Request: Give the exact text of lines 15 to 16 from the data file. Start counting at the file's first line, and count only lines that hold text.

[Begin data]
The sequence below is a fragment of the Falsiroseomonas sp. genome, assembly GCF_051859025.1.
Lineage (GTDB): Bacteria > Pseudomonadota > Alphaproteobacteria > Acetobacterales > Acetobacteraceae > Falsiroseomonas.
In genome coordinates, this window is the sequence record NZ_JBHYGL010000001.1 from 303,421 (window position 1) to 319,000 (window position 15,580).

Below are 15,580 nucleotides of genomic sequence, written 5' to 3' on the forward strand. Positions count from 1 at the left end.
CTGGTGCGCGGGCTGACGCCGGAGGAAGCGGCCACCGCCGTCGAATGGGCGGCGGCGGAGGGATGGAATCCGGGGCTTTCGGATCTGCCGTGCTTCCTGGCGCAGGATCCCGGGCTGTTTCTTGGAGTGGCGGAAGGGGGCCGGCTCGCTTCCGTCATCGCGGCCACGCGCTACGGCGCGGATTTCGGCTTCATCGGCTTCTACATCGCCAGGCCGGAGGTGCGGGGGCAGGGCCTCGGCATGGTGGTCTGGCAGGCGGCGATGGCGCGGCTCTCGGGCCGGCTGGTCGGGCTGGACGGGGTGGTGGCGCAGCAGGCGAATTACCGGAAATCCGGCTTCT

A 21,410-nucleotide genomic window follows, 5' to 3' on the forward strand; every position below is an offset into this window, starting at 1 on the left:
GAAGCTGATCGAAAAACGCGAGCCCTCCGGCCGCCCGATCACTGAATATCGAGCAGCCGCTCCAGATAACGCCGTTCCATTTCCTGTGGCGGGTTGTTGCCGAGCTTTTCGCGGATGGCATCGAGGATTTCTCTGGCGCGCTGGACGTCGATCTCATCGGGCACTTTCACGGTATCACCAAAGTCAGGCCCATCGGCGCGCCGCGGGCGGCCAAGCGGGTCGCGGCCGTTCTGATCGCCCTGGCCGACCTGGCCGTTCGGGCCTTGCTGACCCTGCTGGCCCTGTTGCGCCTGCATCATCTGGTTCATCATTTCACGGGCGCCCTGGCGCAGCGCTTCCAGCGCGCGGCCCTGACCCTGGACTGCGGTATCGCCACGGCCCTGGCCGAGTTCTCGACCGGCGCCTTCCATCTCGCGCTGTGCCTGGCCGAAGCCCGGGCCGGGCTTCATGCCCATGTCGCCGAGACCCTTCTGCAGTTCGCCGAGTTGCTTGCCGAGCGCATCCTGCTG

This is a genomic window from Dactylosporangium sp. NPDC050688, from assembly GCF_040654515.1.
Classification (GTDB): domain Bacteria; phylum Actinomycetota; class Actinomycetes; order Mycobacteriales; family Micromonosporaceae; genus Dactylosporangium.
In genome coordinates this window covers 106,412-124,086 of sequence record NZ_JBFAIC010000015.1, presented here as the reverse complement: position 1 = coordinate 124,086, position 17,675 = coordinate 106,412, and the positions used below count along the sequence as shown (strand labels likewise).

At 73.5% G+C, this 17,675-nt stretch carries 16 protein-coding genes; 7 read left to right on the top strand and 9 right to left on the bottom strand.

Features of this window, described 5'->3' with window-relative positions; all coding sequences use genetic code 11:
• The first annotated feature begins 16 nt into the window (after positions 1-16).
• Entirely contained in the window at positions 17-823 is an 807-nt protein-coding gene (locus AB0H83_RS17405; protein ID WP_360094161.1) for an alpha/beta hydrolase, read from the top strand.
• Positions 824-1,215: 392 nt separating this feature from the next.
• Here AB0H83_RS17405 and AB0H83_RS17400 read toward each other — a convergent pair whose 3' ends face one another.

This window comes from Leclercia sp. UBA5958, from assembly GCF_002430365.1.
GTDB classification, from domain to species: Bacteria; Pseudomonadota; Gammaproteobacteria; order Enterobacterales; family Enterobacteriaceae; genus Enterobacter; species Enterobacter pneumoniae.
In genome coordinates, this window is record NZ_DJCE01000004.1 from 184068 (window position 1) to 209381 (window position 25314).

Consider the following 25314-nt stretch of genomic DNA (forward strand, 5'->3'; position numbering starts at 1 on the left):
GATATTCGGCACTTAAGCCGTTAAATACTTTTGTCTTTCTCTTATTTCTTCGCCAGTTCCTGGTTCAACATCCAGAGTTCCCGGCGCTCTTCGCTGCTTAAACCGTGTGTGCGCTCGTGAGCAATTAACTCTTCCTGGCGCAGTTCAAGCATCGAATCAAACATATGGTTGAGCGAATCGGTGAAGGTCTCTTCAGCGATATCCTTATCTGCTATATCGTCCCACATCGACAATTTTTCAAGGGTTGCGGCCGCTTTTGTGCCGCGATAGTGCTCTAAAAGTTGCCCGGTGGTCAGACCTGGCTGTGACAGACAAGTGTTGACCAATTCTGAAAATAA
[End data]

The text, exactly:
• Positions 824-1,215: 392 nt separating this feature from the next.
• Here AB0H83_RS17405 and AB0H83_RS17400 read toward each other — a convergent pair whose 3' ends face one another.